products. Out of that, around 200 are capable of, or are already, delivering

solutions to the mid-enterprise and large-enterprises. They will automatically

become part of the company's new ecosystem. "In the next six months we

hope to engage another 100-150 SIs. We should be creating an ecosystem of 400

SIs," says Goenka. He is not talking to the big SIs yet. That will happen

after a formal entry into the market is announced in January.

Micro Verticalize

D Kalyanaraman, managing director of Tally's partner company JL Infomatrix,

says, the solution has potential to usurp the entire mid-market space because of

its robust and simple-to-use characteristics.


January will, therefore, be crucial to the competition. But vendors like 3i

Infotech say they have nothing to fear since they are already positioned in the

mid-sized market for the last two years. RK Kanthi, group head, Enterprise

Solutions, 3i Infotech, says, they are not in the tier-one market. It is SAP and

Tally that are now coming in their area. And adds, "Our advantage is our


The approach is micro verticalization. All enterprises in the Indian scenario

are worried about cost-buying a software, implementation, and

postimplementation maintenance support. Besides, they want to know how vendors

can reduce the cost? A user friendly and easy to maintain ERP, as Tally claims

about its solution, is one answer. The other comes from 3i Infotech that says,

goes with having all ERP micro verticalized. "For example, we have a

product called Orion Advantage Auto Components. This ERP is only for the auto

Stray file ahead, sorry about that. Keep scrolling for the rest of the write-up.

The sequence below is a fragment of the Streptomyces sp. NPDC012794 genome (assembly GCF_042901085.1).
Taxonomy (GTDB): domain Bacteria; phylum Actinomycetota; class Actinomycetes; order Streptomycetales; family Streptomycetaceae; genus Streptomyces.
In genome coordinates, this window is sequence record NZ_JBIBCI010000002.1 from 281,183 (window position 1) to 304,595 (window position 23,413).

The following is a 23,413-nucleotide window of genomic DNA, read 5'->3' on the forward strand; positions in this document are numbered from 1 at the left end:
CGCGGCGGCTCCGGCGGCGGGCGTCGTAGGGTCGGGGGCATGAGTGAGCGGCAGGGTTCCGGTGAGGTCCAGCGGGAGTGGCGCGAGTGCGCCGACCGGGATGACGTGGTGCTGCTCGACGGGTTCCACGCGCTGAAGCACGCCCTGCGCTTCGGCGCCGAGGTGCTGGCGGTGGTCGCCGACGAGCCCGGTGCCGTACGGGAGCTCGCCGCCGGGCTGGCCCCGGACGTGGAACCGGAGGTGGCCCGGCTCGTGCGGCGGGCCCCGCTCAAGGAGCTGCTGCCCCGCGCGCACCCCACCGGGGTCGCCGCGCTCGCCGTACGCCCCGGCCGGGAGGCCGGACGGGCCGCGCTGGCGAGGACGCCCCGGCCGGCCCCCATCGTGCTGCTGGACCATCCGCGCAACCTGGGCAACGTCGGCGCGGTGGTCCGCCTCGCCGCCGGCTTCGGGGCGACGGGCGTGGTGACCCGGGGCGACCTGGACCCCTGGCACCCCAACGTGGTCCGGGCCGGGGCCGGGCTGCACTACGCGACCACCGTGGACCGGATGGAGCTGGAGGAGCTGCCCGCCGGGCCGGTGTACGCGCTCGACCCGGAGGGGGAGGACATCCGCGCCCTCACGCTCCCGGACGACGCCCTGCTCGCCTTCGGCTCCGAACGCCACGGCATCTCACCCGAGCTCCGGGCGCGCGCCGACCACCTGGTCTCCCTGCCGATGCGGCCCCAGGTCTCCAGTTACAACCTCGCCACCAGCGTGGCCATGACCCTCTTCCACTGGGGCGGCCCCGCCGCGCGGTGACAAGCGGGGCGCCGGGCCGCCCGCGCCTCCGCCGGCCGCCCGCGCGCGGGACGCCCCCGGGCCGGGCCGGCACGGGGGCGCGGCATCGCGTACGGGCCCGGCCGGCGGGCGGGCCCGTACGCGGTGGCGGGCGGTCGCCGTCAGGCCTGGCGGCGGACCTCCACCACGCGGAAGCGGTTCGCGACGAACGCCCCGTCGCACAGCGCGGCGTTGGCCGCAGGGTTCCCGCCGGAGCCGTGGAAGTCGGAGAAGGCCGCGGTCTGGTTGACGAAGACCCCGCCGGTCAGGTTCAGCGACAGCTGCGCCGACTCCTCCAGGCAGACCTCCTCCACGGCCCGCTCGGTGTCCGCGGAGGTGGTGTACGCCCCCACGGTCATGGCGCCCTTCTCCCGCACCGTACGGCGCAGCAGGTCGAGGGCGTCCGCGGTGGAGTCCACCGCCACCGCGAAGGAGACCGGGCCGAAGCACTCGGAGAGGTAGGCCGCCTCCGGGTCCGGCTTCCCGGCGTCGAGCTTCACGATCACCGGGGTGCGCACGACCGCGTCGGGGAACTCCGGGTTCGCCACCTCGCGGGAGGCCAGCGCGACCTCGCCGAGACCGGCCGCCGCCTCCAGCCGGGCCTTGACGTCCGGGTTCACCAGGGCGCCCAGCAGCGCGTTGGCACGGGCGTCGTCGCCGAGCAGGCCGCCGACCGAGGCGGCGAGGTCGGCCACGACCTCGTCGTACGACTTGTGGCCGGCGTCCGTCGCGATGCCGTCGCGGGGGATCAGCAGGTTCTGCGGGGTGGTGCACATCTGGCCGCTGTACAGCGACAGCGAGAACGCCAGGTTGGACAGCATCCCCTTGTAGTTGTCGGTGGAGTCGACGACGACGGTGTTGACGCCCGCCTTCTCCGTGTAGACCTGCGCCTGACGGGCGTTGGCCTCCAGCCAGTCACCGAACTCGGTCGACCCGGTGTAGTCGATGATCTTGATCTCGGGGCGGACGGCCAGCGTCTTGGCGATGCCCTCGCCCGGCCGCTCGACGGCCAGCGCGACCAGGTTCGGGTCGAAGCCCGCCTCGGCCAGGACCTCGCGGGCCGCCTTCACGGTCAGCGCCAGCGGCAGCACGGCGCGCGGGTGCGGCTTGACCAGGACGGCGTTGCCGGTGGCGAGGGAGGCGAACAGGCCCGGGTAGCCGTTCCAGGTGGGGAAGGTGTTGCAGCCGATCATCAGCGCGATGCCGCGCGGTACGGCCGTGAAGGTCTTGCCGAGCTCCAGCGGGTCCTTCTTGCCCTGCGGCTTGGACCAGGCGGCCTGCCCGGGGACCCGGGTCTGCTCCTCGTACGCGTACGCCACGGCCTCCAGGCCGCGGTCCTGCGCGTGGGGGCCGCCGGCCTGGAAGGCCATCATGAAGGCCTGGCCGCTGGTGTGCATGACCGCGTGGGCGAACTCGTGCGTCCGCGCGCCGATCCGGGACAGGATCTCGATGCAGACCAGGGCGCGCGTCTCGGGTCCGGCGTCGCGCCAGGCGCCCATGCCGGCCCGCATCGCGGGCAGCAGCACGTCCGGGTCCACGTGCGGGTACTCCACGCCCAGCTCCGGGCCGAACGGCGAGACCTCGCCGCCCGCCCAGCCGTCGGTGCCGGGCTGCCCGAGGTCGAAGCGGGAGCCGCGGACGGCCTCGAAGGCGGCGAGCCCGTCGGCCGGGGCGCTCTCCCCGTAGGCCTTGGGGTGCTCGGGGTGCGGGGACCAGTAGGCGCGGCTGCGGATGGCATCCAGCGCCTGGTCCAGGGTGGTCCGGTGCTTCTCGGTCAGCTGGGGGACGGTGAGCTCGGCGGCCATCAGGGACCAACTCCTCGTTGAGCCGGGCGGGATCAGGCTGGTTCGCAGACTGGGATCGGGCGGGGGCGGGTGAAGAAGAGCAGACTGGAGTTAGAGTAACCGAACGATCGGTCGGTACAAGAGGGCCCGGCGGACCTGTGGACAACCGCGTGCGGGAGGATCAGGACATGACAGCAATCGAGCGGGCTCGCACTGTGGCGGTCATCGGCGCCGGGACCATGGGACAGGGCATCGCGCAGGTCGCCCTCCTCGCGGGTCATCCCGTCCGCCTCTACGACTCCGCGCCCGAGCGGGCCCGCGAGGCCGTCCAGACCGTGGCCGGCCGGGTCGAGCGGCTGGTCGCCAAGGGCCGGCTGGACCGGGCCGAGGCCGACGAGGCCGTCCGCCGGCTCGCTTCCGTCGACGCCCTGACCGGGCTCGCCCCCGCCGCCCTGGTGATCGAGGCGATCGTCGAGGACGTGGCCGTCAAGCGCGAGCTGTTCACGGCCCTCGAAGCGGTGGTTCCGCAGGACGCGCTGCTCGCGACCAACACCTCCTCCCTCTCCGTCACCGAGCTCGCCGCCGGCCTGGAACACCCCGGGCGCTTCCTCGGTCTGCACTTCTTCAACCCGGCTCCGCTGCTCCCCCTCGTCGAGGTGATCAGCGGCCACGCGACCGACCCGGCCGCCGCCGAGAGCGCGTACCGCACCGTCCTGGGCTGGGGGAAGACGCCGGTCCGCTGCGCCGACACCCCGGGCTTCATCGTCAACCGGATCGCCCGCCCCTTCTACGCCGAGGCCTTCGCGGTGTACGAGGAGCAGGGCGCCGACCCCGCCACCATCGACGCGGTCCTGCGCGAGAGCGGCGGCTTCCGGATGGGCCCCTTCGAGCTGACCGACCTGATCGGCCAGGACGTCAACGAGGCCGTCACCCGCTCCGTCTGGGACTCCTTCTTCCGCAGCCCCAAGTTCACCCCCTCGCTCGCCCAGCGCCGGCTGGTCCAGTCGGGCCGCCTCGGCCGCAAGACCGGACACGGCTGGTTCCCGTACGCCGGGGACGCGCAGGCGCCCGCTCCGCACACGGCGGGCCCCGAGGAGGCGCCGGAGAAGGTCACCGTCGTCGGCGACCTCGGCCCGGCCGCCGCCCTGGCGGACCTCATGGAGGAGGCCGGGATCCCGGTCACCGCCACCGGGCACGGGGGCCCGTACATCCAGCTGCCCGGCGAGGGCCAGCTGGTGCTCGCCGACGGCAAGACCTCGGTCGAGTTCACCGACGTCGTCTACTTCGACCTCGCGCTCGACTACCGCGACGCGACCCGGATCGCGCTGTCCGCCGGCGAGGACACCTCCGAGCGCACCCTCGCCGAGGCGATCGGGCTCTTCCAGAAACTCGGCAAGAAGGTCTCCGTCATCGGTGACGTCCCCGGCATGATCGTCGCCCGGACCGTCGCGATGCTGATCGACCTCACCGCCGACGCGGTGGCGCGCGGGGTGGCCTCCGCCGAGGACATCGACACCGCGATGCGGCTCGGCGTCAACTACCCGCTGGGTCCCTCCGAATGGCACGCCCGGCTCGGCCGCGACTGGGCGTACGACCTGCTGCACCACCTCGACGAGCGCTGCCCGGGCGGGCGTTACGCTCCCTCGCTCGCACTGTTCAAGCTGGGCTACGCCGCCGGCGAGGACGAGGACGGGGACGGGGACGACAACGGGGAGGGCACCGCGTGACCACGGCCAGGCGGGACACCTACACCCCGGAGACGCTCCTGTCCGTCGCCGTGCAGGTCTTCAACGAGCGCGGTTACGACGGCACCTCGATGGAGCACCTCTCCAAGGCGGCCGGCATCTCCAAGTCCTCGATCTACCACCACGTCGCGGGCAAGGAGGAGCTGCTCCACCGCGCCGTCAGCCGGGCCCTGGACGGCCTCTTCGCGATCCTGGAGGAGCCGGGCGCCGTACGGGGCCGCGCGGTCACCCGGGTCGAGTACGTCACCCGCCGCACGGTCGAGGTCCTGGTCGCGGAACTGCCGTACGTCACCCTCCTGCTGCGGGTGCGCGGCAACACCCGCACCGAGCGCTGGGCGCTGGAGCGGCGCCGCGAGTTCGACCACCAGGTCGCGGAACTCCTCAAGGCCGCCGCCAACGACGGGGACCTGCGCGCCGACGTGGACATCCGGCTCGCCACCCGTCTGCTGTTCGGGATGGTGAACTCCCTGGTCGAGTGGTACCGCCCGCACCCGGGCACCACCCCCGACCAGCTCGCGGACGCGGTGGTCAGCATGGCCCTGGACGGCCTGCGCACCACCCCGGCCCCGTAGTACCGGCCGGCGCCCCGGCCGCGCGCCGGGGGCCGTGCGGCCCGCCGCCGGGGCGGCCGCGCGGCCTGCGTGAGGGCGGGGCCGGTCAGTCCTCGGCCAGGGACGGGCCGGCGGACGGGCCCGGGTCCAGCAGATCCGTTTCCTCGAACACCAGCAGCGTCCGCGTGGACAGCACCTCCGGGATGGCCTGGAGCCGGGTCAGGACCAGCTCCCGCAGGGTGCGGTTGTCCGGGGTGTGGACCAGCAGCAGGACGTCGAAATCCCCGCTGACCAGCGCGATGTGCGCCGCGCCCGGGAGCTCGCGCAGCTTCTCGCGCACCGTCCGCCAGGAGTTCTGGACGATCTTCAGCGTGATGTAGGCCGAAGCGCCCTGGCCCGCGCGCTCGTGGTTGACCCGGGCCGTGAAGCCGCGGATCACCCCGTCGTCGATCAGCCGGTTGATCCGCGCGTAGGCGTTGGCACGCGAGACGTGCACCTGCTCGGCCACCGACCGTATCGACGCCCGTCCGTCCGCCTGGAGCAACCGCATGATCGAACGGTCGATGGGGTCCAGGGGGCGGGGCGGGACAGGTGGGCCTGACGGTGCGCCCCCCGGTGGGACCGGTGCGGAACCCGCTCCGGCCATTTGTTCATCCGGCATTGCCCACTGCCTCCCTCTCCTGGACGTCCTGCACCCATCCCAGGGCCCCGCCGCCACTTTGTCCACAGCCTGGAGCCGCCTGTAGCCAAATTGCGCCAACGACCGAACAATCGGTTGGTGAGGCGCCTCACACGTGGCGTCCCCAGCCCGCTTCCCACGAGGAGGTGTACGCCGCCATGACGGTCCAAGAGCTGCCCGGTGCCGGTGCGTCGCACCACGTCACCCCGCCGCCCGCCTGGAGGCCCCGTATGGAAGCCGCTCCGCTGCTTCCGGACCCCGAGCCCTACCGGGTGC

component manufacturing segment. So, there is no need for business study,

mapping, no need for customization. Only the specific functionality for the

specified vertical is available," Kanthi says. The company has such micro

veticalizations for auto components, the process and chemical industry, and

textile and apparel industry. Their implementation time for the SMEs is

typically 45 days.

The company's hope: Tally will take a long time to settle in-by

the time it comes out with micro-verticals, 3i Infotech would be way ahead with

8-10 verticals. It could be in for a surprise though as some of Tally's

partners have already developed or are developing for verticals. JL Infomatrix,

for example, is building vertical solutions for the apparel and the jewelry

industry. Kalyanaraman says, it would take a maximum of two months for Tally's

partners to build for one vertical.


SAP, on the other hand, says it has stood the test of time against all kinds

of competitors. "If you look at the number of new wins in Q3 of 2005, there

were 27 in the SMB space-more than all the competition put together. We have a

value proposition, which is very sound," says Nagaraj Bhargava, director